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RESEARCH PAPERS: Gas Turbines: Structures and Dynamics

Aerodynamic Loading and Magnetic Bearing Controller Robustness Using a Gain-Scheduled Kalman Filter

[+] Author and Article Information
R. D. Smith

Center for Electromechanics, The University of Texas at Austin, Austin, TX 78712

W. F. Weldon

Department of Mechanical Engineering and Department of Electrical and Computer Engineering, The University of Texas at Austin, Austin, TX 78712

A. E. Traver

Department of Mechanical Engineering, The University of Texas at Austin, Austin, TX 78712

J. Eng. Gas Turbines Power 118(4), 836-842 (Oct 01, 1996) (7 pages) doi:10.1115/1.2817003 History: Received September 01, 1995; Revised April 01, 1996; Online November 19, 2007

Abstract

Modeling or predicting aerodynamic loading effects on rotating equipment has been a source of concern to those who wish to examine stability or response of critical components. The rotordynamic model of the system employed for such examination assumes greater importance for active bearings than for passive ones, if only because of the additional potential for instability introduced by the controller. For many systems, aerodynamic loading may vary widely over the range of operation of the bearings, and may depend on extended system variables. Thus, potential controllers for active magnetic bearings require sufficient robustness or adaptation to changes in critical aerodynamic loading parameters, as might be embodied in cross-coupled stiffness terms for compressor impellers. Furthermore, the presence of plant or measurement noise provides additional sources of complication. Here, the previous development of a nonlinear controller for a hypothetical single-stage centrifugal gas compressor is extended by comparing the compensator performance using a multivariable Luenberger observer against that of a stationary Kalman filter, both gain-scheduled for rotational speed. For the postulated system, it was found that the slower poles of the Kalman filter did not observably detract from controller convergence and stability, while predictably smoothing out the simulated sensor noise.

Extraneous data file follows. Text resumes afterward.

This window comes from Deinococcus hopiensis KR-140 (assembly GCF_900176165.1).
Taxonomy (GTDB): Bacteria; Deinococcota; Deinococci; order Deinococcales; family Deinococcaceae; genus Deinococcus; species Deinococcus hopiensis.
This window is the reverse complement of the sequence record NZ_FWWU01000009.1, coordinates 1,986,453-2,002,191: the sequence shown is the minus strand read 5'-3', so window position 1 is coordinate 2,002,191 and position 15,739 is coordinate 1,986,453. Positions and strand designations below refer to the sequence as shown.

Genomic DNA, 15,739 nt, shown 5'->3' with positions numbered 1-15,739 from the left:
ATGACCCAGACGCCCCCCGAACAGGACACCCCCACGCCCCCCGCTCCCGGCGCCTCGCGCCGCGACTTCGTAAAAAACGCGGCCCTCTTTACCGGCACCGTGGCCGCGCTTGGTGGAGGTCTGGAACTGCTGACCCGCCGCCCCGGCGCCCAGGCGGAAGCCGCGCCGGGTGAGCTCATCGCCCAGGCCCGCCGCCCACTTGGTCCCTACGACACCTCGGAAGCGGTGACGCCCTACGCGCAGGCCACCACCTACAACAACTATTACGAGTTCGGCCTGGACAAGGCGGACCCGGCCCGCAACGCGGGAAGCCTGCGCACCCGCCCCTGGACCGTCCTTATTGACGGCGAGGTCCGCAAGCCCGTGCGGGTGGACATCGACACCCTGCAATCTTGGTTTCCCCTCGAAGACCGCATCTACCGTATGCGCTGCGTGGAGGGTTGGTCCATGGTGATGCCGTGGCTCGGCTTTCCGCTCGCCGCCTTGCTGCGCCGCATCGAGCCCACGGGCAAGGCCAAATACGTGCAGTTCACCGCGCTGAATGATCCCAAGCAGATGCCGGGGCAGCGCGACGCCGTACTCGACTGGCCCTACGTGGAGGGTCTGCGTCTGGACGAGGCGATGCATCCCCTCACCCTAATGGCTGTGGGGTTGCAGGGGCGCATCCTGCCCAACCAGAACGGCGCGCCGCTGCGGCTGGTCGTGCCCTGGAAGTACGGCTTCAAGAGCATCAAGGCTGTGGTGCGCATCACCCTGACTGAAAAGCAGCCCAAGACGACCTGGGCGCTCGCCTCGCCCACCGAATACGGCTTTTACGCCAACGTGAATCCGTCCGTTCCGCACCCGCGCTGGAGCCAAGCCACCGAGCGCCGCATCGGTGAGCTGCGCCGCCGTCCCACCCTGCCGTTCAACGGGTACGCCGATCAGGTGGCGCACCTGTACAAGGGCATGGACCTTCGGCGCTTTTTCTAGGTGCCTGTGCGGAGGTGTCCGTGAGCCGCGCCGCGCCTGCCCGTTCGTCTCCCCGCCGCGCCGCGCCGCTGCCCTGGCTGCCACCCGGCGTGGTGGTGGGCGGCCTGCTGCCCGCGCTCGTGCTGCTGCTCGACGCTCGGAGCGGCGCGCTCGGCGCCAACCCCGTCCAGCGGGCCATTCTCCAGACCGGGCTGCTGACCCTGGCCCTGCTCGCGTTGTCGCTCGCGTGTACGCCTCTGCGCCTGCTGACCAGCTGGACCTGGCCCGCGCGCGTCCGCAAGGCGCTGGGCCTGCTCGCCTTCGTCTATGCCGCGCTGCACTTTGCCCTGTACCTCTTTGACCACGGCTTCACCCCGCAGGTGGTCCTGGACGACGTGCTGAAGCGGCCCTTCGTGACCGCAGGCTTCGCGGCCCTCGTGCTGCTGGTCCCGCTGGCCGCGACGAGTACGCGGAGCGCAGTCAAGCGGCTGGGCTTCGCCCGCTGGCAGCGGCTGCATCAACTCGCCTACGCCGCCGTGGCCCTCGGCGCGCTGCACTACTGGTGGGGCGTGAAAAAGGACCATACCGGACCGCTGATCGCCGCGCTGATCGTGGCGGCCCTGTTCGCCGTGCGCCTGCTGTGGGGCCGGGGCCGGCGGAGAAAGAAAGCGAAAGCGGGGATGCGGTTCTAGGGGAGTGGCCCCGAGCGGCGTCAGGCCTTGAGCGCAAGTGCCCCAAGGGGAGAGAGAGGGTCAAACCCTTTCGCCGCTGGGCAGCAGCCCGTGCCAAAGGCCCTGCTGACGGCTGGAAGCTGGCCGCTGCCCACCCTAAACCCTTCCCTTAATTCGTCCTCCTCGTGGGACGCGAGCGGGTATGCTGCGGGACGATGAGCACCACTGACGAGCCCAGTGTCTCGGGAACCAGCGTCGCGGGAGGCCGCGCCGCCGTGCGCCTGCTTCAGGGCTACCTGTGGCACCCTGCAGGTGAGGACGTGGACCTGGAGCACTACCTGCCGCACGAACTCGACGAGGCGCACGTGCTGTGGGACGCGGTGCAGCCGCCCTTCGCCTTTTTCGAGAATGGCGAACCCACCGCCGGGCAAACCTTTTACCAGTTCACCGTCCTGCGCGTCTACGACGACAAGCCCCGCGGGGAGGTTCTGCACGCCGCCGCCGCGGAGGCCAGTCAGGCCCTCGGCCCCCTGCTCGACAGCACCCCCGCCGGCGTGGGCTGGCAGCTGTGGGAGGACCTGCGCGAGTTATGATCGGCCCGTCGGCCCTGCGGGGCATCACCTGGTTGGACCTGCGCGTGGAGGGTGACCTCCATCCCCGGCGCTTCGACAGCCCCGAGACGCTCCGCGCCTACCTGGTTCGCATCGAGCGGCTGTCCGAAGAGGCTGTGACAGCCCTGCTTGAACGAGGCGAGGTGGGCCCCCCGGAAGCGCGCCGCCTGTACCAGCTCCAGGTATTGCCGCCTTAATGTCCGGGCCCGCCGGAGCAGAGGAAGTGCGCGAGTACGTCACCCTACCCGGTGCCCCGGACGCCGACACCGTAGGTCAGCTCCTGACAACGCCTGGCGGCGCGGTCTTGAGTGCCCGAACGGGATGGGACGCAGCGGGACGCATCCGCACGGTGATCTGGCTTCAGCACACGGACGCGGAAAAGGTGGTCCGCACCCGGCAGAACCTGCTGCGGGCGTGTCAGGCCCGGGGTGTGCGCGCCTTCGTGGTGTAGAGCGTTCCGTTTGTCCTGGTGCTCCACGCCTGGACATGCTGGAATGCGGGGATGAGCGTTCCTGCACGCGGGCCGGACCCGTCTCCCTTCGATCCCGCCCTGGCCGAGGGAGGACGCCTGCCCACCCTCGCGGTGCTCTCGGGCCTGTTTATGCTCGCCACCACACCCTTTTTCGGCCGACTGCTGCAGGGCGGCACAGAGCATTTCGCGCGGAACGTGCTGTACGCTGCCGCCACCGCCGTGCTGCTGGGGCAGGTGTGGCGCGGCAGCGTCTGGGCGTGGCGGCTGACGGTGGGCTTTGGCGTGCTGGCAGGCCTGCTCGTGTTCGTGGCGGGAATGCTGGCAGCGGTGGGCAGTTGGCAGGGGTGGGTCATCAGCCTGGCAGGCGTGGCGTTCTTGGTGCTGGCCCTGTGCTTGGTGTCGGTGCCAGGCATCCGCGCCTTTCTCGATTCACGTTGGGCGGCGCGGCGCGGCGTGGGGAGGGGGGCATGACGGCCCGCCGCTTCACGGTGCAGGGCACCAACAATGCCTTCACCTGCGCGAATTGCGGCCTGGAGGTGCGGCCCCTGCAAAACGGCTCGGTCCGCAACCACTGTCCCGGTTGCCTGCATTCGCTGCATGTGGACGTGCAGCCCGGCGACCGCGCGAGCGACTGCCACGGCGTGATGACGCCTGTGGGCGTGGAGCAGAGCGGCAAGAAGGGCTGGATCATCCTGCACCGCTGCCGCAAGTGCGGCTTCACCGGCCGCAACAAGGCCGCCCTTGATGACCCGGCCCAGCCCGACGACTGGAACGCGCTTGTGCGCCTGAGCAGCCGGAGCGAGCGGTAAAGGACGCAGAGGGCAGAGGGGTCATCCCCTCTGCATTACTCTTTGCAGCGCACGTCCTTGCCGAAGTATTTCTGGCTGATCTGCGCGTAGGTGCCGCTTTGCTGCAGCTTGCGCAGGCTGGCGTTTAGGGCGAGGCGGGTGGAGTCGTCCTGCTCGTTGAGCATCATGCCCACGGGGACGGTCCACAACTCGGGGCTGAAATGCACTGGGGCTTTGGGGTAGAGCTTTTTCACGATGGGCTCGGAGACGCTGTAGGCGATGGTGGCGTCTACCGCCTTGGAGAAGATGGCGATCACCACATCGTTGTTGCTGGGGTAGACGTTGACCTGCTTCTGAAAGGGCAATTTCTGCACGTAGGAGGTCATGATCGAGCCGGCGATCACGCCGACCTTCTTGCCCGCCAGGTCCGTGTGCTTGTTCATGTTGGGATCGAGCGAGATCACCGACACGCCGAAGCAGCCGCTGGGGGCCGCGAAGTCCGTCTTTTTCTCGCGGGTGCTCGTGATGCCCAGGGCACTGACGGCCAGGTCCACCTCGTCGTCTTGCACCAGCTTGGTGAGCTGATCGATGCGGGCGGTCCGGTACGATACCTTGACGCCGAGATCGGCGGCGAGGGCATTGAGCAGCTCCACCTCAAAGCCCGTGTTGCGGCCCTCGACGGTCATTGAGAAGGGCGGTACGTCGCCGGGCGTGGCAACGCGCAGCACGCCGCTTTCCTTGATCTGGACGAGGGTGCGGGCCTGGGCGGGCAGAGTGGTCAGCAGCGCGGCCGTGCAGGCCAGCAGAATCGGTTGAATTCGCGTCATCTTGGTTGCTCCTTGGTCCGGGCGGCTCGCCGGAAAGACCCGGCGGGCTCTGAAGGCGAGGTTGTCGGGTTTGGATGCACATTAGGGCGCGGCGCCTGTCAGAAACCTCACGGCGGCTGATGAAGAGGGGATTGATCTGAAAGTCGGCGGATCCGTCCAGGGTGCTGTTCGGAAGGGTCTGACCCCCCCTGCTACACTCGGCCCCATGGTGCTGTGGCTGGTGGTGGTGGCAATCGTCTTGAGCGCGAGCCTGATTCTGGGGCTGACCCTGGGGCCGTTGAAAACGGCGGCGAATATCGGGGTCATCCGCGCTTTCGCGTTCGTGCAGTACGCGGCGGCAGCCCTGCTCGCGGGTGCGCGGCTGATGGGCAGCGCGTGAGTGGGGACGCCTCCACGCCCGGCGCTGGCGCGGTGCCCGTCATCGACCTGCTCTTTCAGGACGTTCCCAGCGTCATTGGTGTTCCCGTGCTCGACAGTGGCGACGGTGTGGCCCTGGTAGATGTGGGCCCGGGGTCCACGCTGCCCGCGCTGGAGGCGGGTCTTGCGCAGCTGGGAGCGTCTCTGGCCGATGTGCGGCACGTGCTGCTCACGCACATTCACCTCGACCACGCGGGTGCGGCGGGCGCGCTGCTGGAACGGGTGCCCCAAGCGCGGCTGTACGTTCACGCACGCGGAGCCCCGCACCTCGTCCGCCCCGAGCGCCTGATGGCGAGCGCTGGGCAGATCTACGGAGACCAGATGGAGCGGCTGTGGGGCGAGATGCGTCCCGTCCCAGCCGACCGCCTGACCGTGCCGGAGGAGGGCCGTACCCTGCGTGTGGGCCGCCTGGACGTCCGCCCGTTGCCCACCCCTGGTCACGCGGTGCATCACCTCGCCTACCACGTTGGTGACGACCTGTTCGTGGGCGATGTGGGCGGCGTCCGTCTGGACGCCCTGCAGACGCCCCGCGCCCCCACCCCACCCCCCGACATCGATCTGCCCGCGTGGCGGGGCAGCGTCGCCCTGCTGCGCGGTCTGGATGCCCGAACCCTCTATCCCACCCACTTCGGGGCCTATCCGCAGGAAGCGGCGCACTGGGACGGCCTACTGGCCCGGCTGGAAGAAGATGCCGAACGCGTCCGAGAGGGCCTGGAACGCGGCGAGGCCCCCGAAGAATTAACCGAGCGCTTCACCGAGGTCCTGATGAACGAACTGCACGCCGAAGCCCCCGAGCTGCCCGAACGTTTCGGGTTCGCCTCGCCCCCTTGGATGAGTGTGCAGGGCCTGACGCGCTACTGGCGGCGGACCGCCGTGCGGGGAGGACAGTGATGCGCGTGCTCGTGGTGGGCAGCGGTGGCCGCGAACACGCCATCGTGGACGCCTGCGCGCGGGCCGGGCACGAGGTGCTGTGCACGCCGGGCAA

Copyright © 1996 by The American Society of Mechanical Engineers
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